Safer Internet Day: UNICEF calls for concerted action to prevent bullying and harassment for the 82 per cent of young people online in Armenia
Thirty years after the adoption of the Convention on the Rights of the Child and the creation of the World Wide Web, it’s time for renewed focus on children’s digital rights
YEREVAN, 5 February 2019 — UNICEF warned today of the dangers posed by online violence, cyberbullying and digital harassment for the 82 per cent of young people aged 15 to 24 years old who are online in Armenia, and called for concerted action to tackle and prevent violence against children and young people online.
The call, made on Safer Internet Day, comes following a recent UNICEF poll of young people, which received more than 1 million responses over five weeks from more than 160 countries, and suggestions from a series of student-led #ENDviolence Youth Talks held around the world. In it, young people provided thoughtful responses about what they and their parents, teachers and policymakers could do to keep them safe — and kindness stood out as one of the most powerful means to prevent bullying and cyberbullying.
“We’ve heard from children and young people from around the globe and what they are saying is clear: The Internet has become a kindness desert,” said UNICEF Representative in Armenia Tanja Radocaj. “That’s why this Safer Internet Day, UNICEF is following young people’s lead and inviting everyone to be kind online, and calling for greater action to make the Internet a safer place for everyone.”
According to data from UNESCO on the prevalence of cyberbullying in high-income countries, the proportion of children and adolescents who are affected by cyberbullying range from 5 to 21 per cent, with girls appearing to be more likely to experience cyberbullying than boys. Globally, 70.6 per cent of the world’s young people between 15 and 24 are online.
The online population in Armenia is getting younger with 54.1 per cent of children under 15 years old online. While older students may be more exposed to cyberbullying than younger ones, children are not immune from harmful content, sexual exploitation and abuse, and cyberbullying.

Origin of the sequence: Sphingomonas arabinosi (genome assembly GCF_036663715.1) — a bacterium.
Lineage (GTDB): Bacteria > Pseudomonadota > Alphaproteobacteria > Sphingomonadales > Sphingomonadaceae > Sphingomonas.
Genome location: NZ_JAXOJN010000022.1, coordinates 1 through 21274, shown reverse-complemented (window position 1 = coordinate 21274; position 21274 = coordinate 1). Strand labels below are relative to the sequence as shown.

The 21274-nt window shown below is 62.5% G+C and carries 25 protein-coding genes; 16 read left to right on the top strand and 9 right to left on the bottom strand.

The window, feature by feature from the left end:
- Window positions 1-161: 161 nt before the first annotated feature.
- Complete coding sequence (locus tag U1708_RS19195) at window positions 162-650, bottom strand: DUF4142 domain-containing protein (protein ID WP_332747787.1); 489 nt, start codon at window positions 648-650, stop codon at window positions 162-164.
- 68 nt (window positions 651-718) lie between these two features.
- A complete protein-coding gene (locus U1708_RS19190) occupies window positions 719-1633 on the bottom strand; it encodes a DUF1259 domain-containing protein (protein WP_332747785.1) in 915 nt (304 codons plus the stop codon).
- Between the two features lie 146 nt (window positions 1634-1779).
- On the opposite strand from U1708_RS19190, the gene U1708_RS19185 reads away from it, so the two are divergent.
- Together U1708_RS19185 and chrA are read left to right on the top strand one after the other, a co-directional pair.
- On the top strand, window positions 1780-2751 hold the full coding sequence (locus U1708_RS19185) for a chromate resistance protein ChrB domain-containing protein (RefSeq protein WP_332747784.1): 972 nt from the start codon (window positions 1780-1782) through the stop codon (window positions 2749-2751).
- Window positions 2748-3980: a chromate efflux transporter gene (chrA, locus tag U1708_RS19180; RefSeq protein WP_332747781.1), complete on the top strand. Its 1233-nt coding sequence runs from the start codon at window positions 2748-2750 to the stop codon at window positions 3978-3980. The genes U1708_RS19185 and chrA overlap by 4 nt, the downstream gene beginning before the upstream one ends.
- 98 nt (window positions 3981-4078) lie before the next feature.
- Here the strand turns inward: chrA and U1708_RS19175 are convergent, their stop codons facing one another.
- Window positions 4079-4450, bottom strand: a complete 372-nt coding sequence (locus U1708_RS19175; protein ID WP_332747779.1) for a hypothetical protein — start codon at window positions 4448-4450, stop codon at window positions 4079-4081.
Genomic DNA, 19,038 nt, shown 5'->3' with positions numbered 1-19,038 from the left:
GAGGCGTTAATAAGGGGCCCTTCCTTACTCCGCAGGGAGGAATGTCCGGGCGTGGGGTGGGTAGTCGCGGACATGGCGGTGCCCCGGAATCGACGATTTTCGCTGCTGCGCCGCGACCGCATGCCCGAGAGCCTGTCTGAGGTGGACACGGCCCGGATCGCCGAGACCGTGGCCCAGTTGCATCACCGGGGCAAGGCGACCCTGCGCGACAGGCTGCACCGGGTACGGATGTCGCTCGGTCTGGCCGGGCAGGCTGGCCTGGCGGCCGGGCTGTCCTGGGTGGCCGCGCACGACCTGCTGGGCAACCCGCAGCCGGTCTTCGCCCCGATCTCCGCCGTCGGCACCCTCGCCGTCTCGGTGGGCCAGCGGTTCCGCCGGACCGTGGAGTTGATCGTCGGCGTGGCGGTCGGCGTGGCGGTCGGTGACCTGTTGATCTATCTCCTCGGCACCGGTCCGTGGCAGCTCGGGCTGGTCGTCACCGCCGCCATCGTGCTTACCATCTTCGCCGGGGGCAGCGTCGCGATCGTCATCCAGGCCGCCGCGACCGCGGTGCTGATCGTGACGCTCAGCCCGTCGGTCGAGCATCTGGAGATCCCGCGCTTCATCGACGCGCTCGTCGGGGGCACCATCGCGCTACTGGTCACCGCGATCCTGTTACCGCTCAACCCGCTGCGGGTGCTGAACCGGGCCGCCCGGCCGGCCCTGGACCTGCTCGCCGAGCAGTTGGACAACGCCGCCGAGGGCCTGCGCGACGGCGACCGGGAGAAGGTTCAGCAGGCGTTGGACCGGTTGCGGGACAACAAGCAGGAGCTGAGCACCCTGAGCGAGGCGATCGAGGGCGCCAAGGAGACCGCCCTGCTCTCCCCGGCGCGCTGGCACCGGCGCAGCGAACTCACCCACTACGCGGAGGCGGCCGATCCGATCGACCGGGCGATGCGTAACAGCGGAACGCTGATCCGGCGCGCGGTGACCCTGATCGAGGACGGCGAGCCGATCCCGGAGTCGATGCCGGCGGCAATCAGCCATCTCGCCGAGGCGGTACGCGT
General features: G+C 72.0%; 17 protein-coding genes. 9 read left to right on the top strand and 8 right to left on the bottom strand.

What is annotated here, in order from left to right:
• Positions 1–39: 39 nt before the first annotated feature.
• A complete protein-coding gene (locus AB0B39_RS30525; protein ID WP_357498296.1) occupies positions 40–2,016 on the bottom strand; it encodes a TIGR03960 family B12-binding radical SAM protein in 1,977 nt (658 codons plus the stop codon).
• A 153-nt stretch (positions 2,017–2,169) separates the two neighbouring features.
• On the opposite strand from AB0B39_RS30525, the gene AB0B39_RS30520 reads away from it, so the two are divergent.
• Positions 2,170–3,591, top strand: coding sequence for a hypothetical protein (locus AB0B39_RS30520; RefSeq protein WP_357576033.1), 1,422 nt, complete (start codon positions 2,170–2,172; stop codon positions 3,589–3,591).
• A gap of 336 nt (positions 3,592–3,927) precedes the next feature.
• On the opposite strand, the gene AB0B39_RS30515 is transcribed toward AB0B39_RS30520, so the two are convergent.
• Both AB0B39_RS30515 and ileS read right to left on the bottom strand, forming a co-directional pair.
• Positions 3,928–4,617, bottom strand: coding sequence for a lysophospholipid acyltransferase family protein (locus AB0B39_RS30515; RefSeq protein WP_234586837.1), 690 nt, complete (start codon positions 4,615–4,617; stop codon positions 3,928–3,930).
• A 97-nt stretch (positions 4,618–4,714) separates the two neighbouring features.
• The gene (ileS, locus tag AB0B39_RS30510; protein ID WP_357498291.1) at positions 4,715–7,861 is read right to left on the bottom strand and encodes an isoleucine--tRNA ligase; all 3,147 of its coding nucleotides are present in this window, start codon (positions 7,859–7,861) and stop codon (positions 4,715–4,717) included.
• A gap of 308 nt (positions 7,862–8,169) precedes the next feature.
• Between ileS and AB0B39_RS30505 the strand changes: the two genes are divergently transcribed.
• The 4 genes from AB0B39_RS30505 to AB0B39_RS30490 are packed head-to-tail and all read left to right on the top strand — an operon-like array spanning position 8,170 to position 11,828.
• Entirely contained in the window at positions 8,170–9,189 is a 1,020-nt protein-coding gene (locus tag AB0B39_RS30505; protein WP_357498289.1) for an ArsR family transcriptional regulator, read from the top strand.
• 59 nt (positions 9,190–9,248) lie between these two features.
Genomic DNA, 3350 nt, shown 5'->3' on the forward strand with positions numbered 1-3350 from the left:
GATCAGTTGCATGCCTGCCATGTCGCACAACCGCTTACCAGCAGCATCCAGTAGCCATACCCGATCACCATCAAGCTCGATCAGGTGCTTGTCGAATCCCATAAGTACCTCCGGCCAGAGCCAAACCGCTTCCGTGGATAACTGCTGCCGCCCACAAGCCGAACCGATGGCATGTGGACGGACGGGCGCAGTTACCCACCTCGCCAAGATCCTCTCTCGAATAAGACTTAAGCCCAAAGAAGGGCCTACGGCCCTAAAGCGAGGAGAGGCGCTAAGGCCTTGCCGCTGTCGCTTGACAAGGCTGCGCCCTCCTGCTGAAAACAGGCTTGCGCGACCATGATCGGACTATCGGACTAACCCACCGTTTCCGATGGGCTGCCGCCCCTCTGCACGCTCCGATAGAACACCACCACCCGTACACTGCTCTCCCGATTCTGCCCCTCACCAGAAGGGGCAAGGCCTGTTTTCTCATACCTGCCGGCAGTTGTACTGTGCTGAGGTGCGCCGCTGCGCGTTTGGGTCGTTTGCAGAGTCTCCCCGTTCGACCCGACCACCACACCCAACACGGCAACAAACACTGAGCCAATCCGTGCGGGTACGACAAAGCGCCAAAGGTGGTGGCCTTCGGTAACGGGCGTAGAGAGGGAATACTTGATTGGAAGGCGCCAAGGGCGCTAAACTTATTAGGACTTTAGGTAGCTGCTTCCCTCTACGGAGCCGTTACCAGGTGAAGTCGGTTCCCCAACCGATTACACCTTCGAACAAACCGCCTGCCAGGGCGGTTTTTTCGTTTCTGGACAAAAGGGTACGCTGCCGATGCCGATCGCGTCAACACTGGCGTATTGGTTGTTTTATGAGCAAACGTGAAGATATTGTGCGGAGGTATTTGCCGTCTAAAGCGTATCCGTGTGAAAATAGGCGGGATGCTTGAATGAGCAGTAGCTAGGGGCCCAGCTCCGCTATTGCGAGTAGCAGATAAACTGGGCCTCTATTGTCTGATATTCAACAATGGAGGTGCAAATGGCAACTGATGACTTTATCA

Cyberbullying can cause profound harm as it can quickly reach a wide audience, and can remain accessible online indefinitely, virtually ‘following’ its victims online for life. Bullying and cyberbullying feed into each other, forming a continuum of damaging behaviour. Victims of cyberbullying are more likely to use alcohol and drugs and skip school than other students. They also are more likely to receive poor grades and experience low self-esteem and health problems. In extreme situations, cyberbullying has led to suicide.
“Thirty years after the adoption of the Convention on the Rights of the Child and the creation of the World Wide Web, it is time for governments, families, academia and, critically, the private sector to put children and young people at the centre of digital policies,” said UNICEF Representative in Armenia Tanja Radocaj. “By protecting them from the worst the Internet has to offer and expanding access to its best, we can each help tip the balance for good.”
About ITU ICT Facts and Figures
Data about Internet penetration among children and young people come from the ITU ICT Facts and Figures 2017, which features end-2017 estimates for key telecommunication/ICT indicators.
UNICEF promotes the rights and wellbeing of every child, in everything we do. Together with our partners, we work in 190 countries and territories to translate that commitment into practical action, focusing special effort on reaching the most vulnerable and excluded children, to the benefit of all children, everywhere.
For more information about UNICEF and its work for children, visit www.unicef.org.